/ Editor's Note: Inside the Beltway

Where I live, Washington DC, we suffer from "inside the beltway" thinking: for us, every burp in the federal government is a major issue that concerns us tremendously. Sometimes those burps have no more effect than, well, a burp. And sometimes they change the very fabric of our world.

The same is true in the world of scholarly publishing: we are interested in minutiae that others find narrow and boring, but sometimes those minutiae grow to change the way we live and work and conduct our business. The Internet was once a local phenomenon. Remember BITNET and Gopher? And look at the effect it has had.

This issue introduces us to some of the specialized work that is done in e-publishing in academe, and much of it has the potential to change the world. I think you will find new ideas here that will resonate inside whatever beltway that surrounds your world — and perhaps beyond.

Hilary Wilder and Sharmila Pixy Ferris, both at William Paterson University in New Jersey, look at how shared knowledge is changed by the medium through which it is communicated, in Communication Technology and the Evolution of Knowledge. What's more, they created and published their article in wikispace, a technology that itself changed their ability to share knowledge and indeed to create it.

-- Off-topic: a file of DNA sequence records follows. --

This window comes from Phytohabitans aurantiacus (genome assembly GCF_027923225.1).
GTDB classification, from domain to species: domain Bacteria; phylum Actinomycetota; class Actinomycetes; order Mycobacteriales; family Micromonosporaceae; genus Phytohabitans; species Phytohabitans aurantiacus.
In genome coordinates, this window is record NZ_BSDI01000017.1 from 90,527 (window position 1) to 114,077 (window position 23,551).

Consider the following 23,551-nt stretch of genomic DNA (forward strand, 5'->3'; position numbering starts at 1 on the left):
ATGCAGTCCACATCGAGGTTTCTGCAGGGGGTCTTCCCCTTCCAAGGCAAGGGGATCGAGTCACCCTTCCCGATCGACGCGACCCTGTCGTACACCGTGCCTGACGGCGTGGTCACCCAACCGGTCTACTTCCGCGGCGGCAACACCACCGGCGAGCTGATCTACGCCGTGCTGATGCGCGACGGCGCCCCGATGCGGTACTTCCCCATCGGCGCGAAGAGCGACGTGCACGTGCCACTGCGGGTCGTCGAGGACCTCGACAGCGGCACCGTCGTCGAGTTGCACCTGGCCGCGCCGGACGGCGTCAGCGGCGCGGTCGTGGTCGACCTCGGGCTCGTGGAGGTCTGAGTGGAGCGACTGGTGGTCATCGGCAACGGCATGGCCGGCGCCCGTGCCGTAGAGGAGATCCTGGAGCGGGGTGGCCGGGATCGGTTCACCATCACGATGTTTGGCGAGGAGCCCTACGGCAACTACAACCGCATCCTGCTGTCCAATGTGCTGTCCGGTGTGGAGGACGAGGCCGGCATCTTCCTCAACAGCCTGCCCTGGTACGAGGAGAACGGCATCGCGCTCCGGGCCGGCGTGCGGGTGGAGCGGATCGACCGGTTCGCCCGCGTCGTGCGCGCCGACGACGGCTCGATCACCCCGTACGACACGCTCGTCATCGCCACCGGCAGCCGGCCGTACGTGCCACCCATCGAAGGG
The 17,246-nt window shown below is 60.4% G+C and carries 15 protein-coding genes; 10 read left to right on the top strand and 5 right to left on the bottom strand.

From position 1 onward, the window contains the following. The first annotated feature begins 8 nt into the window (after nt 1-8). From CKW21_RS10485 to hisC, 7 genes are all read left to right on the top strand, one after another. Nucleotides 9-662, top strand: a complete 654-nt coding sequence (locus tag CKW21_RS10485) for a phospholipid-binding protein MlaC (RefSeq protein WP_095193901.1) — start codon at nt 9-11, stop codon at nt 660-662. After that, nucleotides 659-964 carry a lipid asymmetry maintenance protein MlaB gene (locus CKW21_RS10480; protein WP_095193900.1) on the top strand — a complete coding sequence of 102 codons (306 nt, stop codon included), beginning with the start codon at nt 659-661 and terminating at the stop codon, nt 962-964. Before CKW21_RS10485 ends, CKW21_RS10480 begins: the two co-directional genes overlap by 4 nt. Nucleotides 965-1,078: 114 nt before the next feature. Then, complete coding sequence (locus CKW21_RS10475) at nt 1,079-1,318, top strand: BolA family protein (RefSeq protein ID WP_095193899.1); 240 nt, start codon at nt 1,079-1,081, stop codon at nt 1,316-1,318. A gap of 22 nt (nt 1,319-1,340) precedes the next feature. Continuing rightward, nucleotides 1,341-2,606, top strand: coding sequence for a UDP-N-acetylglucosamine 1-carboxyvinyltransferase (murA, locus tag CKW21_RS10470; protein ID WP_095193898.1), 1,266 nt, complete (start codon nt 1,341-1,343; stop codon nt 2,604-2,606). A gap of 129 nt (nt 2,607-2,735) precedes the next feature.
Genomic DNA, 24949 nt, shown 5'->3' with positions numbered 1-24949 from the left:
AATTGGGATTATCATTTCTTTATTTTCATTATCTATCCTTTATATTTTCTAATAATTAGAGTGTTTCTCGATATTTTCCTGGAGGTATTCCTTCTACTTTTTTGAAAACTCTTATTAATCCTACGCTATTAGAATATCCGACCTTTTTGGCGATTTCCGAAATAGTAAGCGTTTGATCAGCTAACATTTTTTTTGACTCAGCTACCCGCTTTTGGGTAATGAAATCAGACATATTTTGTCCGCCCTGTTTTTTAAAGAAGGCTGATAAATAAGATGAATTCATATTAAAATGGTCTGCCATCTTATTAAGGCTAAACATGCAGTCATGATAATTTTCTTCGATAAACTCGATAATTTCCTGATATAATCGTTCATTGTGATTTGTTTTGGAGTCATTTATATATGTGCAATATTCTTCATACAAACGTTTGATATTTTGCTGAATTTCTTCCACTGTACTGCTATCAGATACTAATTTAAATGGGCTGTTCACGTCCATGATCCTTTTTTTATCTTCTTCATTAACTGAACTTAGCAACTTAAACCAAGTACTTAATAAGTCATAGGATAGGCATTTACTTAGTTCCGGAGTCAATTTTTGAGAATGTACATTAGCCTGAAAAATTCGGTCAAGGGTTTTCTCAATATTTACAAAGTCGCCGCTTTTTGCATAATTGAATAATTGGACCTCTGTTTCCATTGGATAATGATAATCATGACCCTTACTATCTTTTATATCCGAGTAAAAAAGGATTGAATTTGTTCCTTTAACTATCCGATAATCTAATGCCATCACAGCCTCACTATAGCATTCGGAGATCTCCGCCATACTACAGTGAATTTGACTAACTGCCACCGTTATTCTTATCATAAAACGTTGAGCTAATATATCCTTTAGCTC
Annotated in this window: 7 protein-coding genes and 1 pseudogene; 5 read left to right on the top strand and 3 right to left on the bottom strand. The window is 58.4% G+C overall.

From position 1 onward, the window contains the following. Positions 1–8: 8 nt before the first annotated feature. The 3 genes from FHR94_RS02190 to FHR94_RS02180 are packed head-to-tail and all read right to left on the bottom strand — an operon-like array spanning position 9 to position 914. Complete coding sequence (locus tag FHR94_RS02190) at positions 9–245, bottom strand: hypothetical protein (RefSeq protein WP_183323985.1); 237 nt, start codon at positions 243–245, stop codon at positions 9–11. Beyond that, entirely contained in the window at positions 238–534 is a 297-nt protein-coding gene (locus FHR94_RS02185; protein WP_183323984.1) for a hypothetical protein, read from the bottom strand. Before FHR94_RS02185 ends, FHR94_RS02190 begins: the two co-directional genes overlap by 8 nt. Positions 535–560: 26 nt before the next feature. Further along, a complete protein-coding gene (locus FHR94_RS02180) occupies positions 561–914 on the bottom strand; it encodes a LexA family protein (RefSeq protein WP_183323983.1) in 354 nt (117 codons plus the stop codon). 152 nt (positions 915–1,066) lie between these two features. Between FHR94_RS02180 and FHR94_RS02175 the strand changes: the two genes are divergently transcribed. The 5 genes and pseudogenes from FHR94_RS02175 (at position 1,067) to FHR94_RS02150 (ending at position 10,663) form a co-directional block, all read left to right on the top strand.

Edwin A. Henneken, Michael J. Kurtz, Guenther Eichhorn, Alberto Accomazzi, Carolyn Grant, Donna Thompson, and Stephen S. Murray of the Harvard-Smithsonian Center for Astrophysics in Massachusetts study the effect of pre-publication on astrophysics citations, and find — as earlier studies did in other disciplines — that the effect is salubrious.

Terje Hillesund from the University of Stavanger in Norway, and Jon E. Noring of the OpenReader Consortium argue for a universal digital publication format, and offer some suggestions on what it might include.

Elisabeth Jones and Mark Sandler, both from the University of Michigan, wrote separate articles on the symposium sponsored by University of Michigan University Library (JEP's owner) and National Commission on Libraries and Information Science, "Scholarship and Libraries in Transition: A Dialogue about the Impacts of Mass Digitization Projects." Mark reported on his publishing panel; Elisabeth took a broader view of the entire two-day event.

Stuart Allen, Robert Constable, and Lori Lorigo, all from Cornell University in New York, explain in Using Formal Reference to Enhance Authority and Integrity in Online Mathematical Texts how advanced software can help mathematicians ensure that their proofs are correct and build correctly on the work they are citing. Such software could move beyond mathematics to other fields where exact citation is important.

In All Knowledge, Past and Present, Susan Lukesh, an archaeologist from Hofstra University in New York, invites us into the world she has created with her ancient pottery database, using software that could be applied in other visual fields as well.

Brian F. Lavoie of the OCLC Online Computer Library Center, Inc. and Roger C. Schonfeld of Ithaka, in Books without Boundaries: A Brief Tour of the System-wide Print Book Collection make the case for a metalibrary of print books that depends on technology to support decisions about purchasing, storing, and archiving collections.